Recently, I have been caught in the question: What kind of algebraic curves in $\mathbb{R}^2$ can one get?

For instance, how do I know that there is no polynomial $P(x, y) \in \mathbb{R}[x, y]$ whose graph *looks like* the graph of the $y = \cos x$? My intuition is that the graph $y = \cos x$ has infinitely many turning points; which might differentiate it from graph of any polynomial. Obviously, one needs to define the meaning of "two curves that look like each other"; which is somewhat intuitive but might be very subjective. (Due to transcendence of $\cos x$, no polynomial can achieve the graph identical to that of $y = \cos x$.)

I conjectured that the compact component of any graph of polynomials in $\mathbb{R}[x, y]$ must have winding number 1 (more or less, circle-like). Unfortunately, this is easily seen to be false. Is there any known result along this direction?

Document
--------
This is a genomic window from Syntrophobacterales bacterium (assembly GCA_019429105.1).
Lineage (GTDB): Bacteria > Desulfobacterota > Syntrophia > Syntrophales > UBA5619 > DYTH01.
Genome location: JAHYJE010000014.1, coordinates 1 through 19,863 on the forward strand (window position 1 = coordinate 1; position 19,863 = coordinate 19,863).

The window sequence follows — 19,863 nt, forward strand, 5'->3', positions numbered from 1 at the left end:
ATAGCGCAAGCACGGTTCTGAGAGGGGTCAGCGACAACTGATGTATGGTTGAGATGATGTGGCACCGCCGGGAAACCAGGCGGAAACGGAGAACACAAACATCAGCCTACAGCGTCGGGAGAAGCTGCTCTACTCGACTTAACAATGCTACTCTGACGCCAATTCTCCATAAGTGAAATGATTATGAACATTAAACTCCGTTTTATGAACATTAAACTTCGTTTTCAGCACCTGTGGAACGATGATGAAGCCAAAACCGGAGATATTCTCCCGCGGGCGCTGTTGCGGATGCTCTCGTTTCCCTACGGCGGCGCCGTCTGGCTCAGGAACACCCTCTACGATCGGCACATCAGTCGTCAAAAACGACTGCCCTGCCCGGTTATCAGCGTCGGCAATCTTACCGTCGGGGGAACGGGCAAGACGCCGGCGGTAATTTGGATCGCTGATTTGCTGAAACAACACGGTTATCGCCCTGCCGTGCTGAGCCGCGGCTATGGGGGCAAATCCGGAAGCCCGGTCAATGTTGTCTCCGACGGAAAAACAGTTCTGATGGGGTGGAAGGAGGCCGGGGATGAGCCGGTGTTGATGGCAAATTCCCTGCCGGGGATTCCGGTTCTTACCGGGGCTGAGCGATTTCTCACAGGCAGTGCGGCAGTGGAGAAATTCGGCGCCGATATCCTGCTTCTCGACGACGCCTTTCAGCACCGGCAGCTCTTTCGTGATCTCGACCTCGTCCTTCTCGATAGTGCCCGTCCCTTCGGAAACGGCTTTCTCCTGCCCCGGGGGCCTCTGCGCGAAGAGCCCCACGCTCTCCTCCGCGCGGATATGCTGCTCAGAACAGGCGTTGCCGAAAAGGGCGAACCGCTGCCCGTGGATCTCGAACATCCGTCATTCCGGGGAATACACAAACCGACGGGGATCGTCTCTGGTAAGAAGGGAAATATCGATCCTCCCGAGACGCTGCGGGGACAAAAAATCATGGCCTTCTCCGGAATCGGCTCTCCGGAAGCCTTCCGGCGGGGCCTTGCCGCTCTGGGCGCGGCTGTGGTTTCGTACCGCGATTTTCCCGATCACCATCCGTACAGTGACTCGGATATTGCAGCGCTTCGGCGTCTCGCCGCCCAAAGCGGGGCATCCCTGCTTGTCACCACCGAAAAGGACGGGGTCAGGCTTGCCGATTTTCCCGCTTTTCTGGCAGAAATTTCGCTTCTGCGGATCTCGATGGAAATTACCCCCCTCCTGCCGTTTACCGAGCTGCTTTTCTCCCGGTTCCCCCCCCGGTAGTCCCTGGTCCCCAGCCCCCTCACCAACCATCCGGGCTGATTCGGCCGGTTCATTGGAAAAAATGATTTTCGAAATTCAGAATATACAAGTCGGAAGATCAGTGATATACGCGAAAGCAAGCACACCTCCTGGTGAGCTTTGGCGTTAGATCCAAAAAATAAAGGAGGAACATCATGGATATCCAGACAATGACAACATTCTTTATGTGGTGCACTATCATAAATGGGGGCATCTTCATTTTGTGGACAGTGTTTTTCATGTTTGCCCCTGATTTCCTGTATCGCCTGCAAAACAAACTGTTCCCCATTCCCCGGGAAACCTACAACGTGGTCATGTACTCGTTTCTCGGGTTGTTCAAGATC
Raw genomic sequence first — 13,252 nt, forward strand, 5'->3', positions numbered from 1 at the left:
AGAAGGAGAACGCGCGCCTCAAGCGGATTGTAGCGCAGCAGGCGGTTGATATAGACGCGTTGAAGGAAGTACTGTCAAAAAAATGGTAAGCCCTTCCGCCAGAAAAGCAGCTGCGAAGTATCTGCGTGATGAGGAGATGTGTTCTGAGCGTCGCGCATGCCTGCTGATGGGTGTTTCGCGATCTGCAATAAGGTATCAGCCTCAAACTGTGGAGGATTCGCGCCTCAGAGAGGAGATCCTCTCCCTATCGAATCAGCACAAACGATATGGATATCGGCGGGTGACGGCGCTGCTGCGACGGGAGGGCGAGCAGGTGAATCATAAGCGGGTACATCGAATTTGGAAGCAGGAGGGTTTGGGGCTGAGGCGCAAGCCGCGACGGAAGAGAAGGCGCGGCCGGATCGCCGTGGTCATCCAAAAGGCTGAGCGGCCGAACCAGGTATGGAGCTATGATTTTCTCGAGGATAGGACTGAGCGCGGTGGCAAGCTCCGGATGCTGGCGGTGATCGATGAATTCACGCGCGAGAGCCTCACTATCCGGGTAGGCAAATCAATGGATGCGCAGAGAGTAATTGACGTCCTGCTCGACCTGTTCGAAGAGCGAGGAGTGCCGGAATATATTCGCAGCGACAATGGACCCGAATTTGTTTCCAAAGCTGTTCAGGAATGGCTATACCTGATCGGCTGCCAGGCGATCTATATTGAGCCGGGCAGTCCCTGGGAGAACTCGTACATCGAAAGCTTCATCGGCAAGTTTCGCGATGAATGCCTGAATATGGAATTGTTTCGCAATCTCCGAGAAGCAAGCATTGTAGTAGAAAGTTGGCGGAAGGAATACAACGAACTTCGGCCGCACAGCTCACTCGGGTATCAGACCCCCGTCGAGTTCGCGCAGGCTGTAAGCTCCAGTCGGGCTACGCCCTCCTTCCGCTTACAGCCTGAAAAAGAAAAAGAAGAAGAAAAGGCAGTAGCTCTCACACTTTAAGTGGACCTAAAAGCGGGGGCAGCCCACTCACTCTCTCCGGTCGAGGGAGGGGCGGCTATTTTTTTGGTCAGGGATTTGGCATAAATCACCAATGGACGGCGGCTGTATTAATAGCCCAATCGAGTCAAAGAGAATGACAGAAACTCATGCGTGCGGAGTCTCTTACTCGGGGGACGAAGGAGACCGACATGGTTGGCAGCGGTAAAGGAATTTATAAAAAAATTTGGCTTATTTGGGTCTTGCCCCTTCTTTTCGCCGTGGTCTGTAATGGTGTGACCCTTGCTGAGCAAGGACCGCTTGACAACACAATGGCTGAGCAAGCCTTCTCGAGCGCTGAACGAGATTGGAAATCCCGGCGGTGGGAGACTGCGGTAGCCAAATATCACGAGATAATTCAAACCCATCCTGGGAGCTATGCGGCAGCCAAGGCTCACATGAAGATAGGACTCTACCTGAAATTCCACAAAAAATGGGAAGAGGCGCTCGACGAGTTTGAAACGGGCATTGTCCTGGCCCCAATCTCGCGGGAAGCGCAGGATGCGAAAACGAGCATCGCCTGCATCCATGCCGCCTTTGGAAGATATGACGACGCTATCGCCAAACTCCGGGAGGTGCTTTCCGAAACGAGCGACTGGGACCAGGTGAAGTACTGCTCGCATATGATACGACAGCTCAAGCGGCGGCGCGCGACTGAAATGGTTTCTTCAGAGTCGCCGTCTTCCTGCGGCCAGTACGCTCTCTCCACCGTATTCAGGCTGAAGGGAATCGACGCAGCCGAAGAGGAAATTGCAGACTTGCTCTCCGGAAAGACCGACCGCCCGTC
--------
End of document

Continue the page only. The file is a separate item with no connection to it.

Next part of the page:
I once found an equation of form $P^2 + Q^2 = 1$, along the line of $(x^2 - y + y^4)^2 + (y^2 - x - x^4)^2 = 1$, whose graph looks fairly close to a rectangle. (Of course, there can be no polynomial whose graph is a rectangle due to sharp corners. I do not know of easy formal argument for this though one can work it out by noting that such polynomial must basically be product of linear factors but then we have infinite lines in the graph.) It is suggestive that we can use higher and higher degree polynomial to *get arbitrarily close* to some (hence, arbitrary via linear change of coordinate) rectangle $R$. However, we want to exclude the case where one picks out point-by-point on the $R$ using polynomials $\prod_{a, b \in S} ((x-a)^2 + (y-b)^2)$ where $S \subset R$ finite. It is thus my wishful thinking to have a measure $\mu(\gamma, \delta)$ that measures similarity between two curves $\gamma, \delta$ on the plane.